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Compost initiative in vain as sub-par lunch program continues

Photo Credit: Ben Solomon

Photo Credit: Ben Solomon

by Luke Brangaccio, Staff Writer

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Some will remember the days where the brown baskets of fruit could be found on each lunch line. Some could remember how bruised and unappealing these fruits looked. You would be hard pressed, however, to find someone who could remember actually buying something from one of these baskets.

The new composter seems a little bit untimely, especially as the number of students buying fruit is still consistently low. One would expect an initiative like this to come paired with an increase in compostable items, but instead, we just have new baskets to hold the same subpar fruit.

Hopefully, some attention will be shifted to the low quality of our lunch program following the arrival of the new composter. For years, the sandwiches, pasta, meatballs and bagels of this school have been of a lesser caliber than those of schools like Paramus, Northern Highlands or Pascack Valley, just to name a few.

A brand new composter is definitely a step in the right directions towards a total overhaul of the lunch system. Although no one likes to admit it, the food being sold here is disgusting, to say the least. Multiple times throughout my high school experience, I have opened up a chicken sandwich only to find a suspicious black mark in the meat, or a brittle bun that cracks into pieces after the first bite. I had hoped that after the slight price rises in a handful of items, these problems would cease. I was wrong.

If I could compost a chicken patty bag or plastic sandwich container, I would. Unfortunately, I can’t. Ironically enough, these items are the ones I see most in the garbages and on the lunch tables.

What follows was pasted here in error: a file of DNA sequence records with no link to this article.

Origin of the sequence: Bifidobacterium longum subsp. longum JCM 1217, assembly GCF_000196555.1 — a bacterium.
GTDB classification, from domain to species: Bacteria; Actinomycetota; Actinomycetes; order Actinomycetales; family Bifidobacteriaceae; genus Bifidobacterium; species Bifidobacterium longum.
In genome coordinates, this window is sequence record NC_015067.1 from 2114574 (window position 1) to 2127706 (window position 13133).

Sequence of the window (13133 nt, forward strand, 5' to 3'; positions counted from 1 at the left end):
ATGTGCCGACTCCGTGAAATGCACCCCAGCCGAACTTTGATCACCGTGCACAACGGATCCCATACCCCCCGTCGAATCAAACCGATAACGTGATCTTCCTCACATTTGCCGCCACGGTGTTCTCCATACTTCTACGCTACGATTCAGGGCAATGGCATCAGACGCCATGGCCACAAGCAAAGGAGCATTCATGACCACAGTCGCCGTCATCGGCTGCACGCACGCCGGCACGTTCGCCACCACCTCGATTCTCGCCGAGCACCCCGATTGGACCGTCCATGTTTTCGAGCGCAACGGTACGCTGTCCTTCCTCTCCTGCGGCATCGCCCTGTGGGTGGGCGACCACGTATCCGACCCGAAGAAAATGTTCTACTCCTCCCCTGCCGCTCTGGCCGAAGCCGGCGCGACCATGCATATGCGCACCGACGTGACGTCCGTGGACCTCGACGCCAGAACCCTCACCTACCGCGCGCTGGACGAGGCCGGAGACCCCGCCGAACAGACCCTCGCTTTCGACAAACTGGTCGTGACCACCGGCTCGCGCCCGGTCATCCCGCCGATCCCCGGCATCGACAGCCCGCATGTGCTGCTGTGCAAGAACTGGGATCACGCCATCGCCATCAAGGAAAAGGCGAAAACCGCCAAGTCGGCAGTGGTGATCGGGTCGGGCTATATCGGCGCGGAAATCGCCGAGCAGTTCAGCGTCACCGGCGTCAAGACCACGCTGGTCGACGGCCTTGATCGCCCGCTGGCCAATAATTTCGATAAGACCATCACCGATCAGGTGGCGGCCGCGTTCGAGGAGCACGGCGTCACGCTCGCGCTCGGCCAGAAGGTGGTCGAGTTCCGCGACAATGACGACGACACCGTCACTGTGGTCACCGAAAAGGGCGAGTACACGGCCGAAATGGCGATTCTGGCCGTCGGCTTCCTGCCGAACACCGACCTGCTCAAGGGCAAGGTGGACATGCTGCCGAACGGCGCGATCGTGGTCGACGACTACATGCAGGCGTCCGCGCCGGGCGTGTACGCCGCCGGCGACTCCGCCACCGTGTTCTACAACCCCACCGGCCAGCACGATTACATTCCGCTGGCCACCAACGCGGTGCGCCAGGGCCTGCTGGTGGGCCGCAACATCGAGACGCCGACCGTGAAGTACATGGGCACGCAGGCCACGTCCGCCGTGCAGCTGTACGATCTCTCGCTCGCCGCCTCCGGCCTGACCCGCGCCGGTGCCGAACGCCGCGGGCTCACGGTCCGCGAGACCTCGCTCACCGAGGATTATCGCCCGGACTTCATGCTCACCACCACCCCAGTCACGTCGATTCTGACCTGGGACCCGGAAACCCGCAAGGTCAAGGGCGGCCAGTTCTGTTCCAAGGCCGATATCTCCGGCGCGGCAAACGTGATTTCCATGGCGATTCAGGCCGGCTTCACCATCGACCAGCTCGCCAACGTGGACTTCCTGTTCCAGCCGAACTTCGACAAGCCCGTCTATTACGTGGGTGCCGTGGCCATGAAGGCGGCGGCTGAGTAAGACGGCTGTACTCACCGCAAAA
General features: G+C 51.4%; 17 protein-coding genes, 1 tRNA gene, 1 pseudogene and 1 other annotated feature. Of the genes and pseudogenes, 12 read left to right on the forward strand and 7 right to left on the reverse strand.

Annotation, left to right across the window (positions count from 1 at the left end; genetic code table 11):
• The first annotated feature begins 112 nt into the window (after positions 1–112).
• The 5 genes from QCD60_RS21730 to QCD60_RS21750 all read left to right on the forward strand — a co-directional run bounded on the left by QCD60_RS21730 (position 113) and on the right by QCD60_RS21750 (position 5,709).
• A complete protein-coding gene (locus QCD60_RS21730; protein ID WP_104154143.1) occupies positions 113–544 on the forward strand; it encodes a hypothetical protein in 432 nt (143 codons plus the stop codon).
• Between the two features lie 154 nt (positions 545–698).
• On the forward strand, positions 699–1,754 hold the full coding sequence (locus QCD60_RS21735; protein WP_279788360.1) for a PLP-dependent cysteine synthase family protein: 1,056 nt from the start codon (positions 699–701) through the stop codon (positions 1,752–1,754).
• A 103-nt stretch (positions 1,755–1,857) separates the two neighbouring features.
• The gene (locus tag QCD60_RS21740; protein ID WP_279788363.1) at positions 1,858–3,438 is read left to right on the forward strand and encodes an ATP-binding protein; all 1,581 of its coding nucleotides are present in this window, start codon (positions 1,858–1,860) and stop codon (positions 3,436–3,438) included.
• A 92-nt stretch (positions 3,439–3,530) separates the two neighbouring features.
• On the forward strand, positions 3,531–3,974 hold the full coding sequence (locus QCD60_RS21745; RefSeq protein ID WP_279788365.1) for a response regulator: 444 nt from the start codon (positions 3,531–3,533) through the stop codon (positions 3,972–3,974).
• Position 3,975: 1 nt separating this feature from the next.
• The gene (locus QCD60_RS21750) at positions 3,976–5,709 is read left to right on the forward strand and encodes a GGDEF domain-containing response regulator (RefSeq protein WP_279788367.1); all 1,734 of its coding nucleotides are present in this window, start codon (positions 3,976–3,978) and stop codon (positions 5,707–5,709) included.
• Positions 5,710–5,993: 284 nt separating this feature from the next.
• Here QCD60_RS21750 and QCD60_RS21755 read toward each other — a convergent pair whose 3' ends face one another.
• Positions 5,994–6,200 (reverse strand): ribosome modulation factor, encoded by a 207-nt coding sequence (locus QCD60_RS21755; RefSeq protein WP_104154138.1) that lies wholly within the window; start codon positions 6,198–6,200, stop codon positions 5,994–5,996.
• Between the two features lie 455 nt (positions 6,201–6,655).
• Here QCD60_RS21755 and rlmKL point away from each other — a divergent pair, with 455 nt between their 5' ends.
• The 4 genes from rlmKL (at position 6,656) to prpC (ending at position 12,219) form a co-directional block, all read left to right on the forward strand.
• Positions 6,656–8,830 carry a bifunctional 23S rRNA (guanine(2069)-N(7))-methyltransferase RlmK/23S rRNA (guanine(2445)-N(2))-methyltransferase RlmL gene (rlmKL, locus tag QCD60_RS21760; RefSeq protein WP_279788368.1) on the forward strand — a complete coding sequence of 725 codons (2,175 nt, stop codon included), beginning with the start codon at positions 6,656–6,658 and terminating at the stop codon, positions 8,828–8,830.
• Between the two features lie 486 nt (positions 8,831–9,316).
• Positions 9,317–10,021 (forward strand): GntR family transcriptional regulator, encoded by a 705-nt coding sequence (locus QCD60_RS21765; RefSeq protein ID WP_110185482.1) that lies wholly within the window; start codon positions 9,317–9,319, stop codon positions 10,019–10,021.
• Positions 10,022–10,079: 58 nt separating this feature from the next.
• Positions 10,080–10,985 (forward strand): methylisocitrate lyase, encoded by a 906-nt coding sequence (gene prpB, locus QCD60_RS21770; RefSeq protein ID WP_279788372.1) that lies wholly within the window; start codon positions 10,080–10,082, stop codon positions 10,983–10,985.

Previously this year, a limited time organic lunch program was put into place, and the quality of this food was visibly much higher than normal. Again, there have been some positive strides in the right direction this year, but a major overhaul is still needed. Is Pomptonian the right service for Glen Rock? How much more money can we afford to allocate to food? These are questions that must be answered in the coming years.

With just over 19 million dollars in the town’s budget, a more expensive food program doesn’t seem like too much to ask for, and with hundreds of thousands about to be spent on tennis courts that were just re-paved under five years ago, it’s evident that the town isn’t hesitant to spend big on the school.

For now, it looks like we have to stick it out with the same sandwiches and pasta dishes that we’ve known for years. The future does look bright for our cafeteria, however, but for now, at least we have a composter.

 

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Since 1956
Compost initiative in vain as sub-par lunch program continues